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THE COUNTRY-LIF E. Part of a Summer spent at GAULSTOWN-HOUSE. THALIA, tell in sober lays,

How George*, Nimt, Dan 1, Dean $, pafs their days; And, fhould our Gaulstown's art grow fallow, Yet Neget quis carmina Gallo ? Here (by the way) by Gallus mean I

5 Not Sheridan, but friend Delany. Begin, my Muse. First from our bowers We sally forth at different hours*; At seven the Dean, in night-gown drest, Goes round the house to wake the rest; At nine, grave Nim and George facetious Go to the Dean, to read Lucretius; At ten, my Lady comes and hectors, And killes George, and ends our lectures; And when she has him by the neck fast,

-15 Halls him, and scolds us down to breakfast. We squander there an hour or more, And then all hands, boys, to the oar, All, heteroclite Dan except, Who neither time nor order kept,

* Mr. Rochfort.

+ His brother, Mr. John Rochfort ; who was called Nimród, from his great attachment to the chace. Rev. Daniel Jackson. & Dr. Swift.

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But, by peculiar whimsies drawn,
Peeps in the ponds to look for spawn ;
O’ersees the work, or Dragon * rows,
Or mars a text, or mends his hose ;
Or—but proceed we in our journal

25
At two, or after, we return all :
From the four elements assembling,
Warn’d by the bell, all folks come trembling : ', .
From airy garrets fome descend,
Some from the lake's remotest end :
My Lord it and Dean the fire forsake,
Dan leaves the earthly spade and rake:
The loiterers quake, no corner hides them,
And lady Betty soundly chides them.
Now water 's brought, and dinner's done :

35 With “ Church and King” the lady 's gone : (Not reckoning half an hour we pass In talking o'er a moderate glass). Dan, growing drowsy, like a thief Steals off to dose away his beef;

And this must pass for reading Hammond-
· While George and Dean go to backgammon.
George, Nim, and Dean, set out at four,
And then again, boys, to the oar.
But when the sun goes to the deep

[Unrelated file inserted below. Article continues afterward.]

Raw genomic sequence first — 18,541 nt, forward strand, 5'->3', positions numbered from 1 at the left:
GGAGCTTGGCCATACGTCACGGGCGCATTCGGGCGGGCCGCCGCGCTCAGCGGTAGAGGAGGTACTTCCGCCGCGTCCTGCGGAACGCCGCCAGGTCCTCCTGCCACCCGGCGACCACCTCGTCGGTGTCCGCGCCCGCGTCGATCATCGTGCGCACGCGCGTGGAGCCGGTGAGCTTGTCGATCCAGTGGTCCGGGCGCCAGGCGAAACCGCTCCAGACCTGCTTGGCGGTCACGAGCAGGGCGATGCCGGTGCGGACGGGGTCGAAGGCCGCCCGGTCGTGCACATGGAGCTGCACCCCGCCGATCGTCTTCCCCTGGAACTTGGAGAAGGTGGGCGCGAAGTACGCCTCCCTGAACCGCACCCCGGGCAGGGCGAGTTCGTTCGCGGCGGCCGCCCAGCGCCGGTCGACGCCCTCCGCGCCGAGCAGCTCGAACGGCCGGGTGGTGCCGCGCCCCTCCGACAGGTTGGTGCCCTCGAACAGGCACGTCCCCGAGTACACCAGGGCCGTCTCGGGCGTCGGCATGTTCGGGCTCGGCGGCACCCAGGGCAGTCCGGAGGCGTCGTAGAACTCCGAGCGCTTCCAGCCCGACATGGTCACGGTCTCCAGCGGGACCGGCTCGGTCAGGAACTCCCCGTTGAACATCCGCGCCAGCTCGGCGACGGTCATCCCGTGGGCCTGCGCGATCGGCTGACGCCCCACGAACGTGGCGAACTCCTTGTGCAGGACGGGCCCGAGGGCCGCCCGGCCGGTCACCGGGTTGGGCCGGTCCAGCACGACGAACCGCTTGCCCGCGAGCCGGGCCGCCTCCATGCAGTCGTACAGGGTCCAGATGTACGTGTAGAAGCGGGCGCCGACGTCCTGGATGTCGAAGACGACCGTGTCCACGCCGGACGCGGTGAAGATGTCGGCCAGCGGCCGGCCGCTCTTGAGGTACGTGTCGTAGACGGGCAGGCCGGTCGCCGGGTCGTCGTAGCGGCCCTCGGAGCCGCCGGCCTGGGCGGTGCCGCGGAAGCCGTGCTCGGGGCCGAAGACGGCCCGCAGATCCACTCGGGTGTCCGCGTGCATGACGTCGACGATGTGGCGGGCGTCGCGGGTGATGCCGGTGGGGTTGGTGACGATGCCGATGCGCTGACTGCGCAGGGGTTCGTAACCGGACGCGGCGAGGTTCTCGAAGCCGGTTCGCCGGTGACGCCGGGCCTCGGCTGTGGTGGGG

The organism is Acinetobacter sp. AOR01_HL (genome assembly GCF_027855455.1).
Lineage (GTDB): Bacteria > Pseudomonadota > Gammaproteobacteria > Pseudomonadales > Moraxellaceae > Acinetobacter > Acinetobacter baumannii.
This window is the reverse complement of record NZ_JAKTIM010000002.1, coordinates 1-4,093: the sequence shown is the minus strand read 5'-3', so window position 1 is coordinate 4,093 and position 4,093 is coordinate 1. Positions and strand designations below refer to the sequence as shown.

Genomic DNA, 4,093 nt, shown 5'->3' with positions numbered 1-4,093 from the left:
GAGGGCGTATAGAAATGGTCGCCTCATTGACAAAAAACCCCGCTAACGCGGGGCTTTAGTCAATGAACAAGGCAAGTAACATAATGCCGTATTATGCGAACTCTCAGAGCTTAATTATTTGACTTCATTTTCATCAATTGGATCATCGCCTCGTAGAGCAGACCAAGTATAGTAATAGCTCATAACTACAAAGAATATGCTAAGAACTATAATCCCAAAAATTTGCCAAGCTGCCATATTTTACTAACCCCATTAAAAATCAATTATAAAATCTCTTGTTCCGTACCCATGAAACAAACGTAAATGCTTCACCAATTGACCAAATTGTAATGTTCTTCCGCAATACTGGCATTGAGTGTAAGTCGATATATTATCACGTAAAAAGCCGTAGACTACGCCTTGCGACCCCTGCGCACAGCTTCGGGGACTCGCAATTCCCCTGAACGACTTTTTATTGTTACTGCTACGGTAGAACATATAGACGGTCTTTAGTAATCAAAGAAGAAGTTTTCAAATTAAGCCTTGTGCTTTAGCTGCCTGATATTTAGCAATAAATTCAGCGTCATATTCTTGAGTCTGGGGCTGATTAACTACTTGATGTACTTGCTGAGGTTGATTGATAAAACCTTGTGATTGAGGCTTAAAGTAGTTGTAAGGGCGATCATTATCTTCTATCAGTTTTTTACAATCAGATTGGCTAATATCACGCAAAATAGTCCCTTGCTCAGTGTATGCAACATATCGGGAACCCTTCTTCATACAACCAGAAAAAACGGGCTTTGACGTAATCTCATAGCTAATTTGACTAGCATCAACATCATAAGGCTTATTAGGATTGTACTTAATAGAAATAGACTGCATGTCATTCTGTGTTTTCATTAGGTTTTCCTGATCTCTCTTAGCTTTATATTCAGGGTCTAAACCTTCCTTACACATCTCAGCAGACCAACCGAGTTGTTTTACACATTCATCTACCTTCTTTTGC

45 (Not to disturb him in his sleep,

* A small boat so called. if Mr. Rochfort's father was lord chief baron of the exchequer in Ireland.

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The weary

Or make a rumbling o'er his head,
His candle out, and he a-bed)
We watch his motions to a minute,
And leave the food when he goes in it.
Now stinted in the shortening day,
We go to prayers, and then to play,
Till supper comes; and after that
We fit an hour to drink and chat.
'Tis late--the old and younger pairs,
By Adam * lighted, walk up stairs.

Dean goes to his chamber;
And Nim and Dan to garret clamber.
So when the circle we have run,
The currain falls, and all is done.

I might have mention'd several facts,
Like episodes between the acts ;
And tell who loses and who wins,
Who gets a cold, who breaks his shins ;
How Dan caught nothing in his net,
And how the boat was overset.
For brevity I have retrench'd
How in the lake the Dean was drench'd :
It would be an exploit to brag on,
How valiant George rode o'er the Dragon ;
How steady in the storm he sat,
And say'd his oar, but lost his hat :
Now Nim. (no hunter e'er could match him)
Still brings us hares, when he can catch them :

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76

* The butler,

How

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So

How skilfully Dan mends his nets ;
How fortune fails him when he sets :
Or how the Dean delights tó vex
The ladies, and lampoon their sex :
I might have told how oft' dean Percivale
Displays his pedantry unmerciful,
How haughtily he cocks his nose,
To tell what every school-boy knows ;
And with his finger and his thumb,
Explaining, strikes opposers dumb :
But now there needs no more be said on it,
Nor how his wife, that female pedant,
Shews all her secrets of house-keeping;
For candles how the trucks her dripping ;
Was forc'd to send three miles for yeast,
To bre her ale, and raise her paste ;
Tells
every

you can think of,
How she cur'd Charly of the chin-cough;
What
gave

her brats and pigs the measles,
And how her doves were kill'd by weasels ;
How Jowler howl'd, and what a fright
She had with dreams the other night.

But now, since I have gone so far
A word or two of lord chief baron;
And tell how little weight he sets
On all Whig papers and Gazettes ;
But for the politics of Pue,
Thinks every fyllable is true.
And since he owns the king of Sweden.
Is dead at last, without evading,

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Now all his hopes are in the Czar

Why, Muscovy is not so far : “ Down the Black Sea, and up The Sureights,

And in a month he's at your gates ;

Perhaps, from what the packet brings,
“ By Christmas we shall see strange things."
Why should I tell of ponds and drains,
What carps we met with for our pains ;
Of sparrows tam'l, and nuts innumerable
To choak the girls, and to consume a rabble ?
But you, who are a scholar, know
How transient all things are below,
How prone to change is human life!
Lalt night arriv'd Clem * and his wife-
This grand event hath broke our measures;
Their reign began with cruel seizures :
The Dean must with his quilt supply
The bed in which those tyrants lie :
Nim lost his wig-block, Dan his jordan
(My lady says, she can't afford one);
George is half-scar'd out of his wits,
For Clem gets all the dainty bits.
Henceforth expe&t a different survey,
This house will soon turn topsy-turvey :
They talk of further alterations,
Which causes many speculations.

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* Mr. Clemer.t Barry.

THOMAS

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